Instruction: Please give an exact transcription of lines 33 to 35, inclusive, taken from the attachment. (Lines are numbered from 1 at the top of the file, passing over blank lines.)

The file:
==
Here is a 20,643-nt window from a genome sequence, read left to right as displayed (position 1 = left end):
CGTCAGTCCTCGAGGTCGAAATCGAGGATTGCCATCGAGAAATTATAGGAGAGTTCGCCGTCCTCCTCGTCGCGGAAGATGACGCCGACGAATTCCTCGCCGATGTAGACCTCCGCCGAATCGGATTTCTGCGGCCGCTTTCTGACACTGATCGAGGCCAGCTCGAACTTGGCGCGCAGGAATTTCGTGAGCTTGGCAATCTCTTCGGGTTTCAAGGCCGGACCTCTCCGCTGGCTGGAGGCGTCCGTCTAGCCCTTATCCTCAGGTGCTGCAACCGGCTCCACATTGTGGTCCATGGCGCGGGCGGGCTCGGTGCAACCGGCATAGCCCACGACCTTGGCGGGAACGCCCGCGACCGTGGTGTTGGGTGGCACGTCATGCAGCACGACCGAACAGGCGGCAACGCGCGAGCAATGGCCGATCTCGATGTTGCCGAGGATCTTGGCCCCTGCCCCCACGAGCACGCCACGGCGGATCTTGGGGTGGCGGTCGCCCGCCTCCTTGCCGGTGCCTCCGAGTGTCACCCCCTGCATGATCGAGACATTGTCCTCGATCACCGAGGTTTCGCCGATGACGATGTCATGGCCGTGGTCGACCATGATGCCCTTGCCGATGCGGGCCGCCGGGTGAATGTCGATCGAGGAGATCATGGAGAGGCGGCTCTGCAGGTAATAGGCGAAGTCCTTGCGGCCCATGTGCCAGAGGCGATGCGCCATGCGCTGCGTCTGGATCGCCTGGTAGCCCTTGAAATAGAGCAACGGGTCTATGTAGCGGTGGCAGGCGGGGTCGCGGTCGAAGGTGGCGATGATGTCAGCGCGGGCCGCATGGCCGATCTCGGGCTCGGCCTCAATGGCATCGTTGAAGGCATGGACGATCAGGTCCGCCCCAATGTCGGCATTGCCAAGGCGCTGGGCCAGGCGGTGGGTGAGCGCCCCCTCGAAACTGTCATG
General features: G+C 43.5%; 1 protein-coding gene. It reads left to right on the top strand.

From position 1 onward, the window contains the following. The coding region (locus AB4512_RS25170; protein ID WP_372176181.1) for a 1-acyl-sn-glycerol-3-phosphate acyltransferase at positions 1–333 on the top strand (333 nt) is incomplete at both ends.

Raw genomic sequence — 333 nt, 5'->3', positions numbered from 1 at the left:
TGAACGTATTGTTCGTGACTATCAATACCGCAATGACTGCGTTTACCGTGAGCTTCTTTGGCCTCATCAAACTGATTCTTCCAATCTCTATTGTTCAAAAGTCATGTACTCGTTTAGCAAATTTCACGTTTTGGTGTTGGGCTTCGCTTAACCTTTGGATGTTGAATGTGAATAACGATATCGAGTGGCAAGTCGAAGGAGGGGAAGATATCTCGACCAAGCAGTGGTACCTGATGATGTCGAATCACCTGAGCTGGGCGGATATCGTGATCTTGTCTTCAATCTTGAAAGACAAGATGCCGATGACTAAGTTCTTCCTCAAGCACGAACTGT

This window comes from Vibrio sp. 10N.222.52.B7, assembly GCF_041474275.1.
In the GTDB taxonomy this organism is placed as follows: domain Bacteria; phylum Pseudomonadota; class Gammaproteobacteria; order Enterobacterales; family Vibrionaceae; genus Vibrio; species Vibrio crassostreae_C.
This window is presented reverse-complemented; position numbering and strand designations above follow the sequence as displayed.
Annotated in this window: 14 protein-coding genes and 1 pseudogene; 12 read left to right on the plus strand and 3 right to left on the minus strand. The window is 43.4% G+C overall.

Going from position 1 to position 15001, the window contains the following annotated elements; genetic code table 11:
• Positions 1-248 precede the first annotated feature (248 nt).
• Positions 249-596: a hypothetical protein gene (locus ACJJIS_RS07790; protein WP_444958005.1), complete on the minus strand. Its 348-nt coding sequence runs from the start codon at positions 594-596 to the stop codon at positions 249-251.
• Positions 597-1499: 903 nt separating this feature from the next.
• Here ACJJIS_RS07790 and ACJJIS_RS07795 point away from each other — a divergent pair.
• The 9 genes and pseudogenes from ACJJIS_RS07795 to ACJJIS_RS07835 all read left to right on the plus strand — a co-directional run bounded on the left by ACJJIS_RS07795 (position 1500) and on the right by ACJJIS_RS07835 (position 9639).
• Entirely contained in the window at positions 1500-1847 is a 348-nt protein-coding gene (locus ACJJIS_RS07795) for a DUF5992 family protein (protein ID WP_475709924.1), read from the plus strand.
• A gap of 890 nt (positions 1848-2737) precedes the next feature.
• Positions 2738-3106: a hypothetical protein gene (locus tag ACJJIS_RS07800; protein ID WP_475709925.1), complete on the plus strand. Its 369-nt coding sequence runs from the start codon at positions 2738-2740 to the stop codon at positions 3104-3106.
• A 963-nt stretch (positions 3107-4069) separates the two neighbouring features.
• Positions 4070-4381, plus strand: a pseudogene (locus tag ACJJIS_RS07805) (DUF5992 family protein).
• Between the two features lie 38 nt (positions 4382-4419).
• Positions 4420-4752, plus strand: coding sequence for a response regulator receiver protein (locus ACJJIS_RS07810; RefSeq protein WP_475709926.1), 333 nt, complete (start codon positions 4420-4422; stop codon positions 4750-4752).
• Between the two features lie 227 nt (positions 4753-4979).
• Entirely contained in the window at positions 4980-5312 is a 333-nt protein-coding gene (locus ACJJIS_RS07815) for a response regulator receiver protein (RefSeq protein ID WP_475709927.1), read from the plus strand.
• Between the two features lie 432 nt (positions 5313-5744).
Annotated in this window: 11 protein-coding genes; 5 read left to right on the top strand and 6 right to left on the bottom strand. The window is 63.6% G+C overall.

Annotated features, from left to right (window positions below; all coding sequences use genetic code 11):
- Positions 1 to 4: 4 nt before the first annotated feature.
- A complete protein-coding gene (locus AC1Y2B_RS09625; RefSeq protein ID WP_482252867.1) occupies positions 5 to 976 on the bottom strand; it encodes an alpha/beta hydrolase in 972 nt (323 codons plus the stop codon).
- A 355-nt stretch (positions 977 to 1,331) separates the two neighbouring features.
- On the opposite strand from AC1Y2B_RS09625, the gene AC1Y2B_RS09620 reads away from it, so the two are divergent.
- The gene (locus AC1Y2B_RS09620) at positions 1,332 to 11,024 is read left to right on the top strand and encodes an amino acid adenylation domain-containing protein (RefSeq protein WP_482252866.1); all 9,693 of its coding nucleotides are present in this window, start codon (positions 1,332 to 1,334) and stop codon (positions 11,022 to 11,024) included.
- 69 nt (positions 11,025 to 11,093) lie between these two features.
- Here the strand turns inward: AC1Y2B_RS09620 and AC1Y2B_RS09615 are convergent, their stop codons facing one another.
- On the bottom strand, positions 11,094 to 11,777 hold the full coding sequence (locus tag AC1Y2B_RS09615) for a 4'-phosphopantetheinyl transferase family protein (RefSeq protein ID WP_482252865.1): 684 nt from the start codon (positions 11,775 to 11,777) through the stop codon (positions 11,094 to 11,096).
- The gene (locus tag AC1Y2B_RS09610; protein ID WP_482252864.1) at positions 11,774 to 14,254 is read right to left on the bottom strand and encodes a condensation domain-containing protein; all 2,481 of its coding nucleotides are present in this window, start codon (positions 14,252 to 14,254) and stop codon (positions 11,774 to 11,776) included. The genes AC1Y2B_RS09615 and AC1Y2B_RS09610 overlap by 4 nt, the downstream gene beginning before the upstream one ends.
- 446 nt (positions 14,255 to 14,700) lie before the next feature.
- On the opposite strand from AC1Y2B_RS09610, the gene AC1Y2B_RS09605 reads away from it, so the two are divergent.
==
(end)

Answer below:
- The gene (locus AC1Y2B_RS09620) at positions 1,332 to 11,024 is read left to right on the top strand and encodes an amino acid adenylation domain-containing protein (RefSeq protein WP_482252866.1); all 9,693 of its coding nucleotides are present in this window, start codon (positions 1,332 to 1,334) and stop codon (positions 11,022 to 11,024) included.
- 69 nt (positions 11,025 to 11,093) lie between these two features.
- Here the strand turns inward: AC1Y2B_RS09620 and AC1Y2B_RS09615 are convergent, their stop codons facing one another.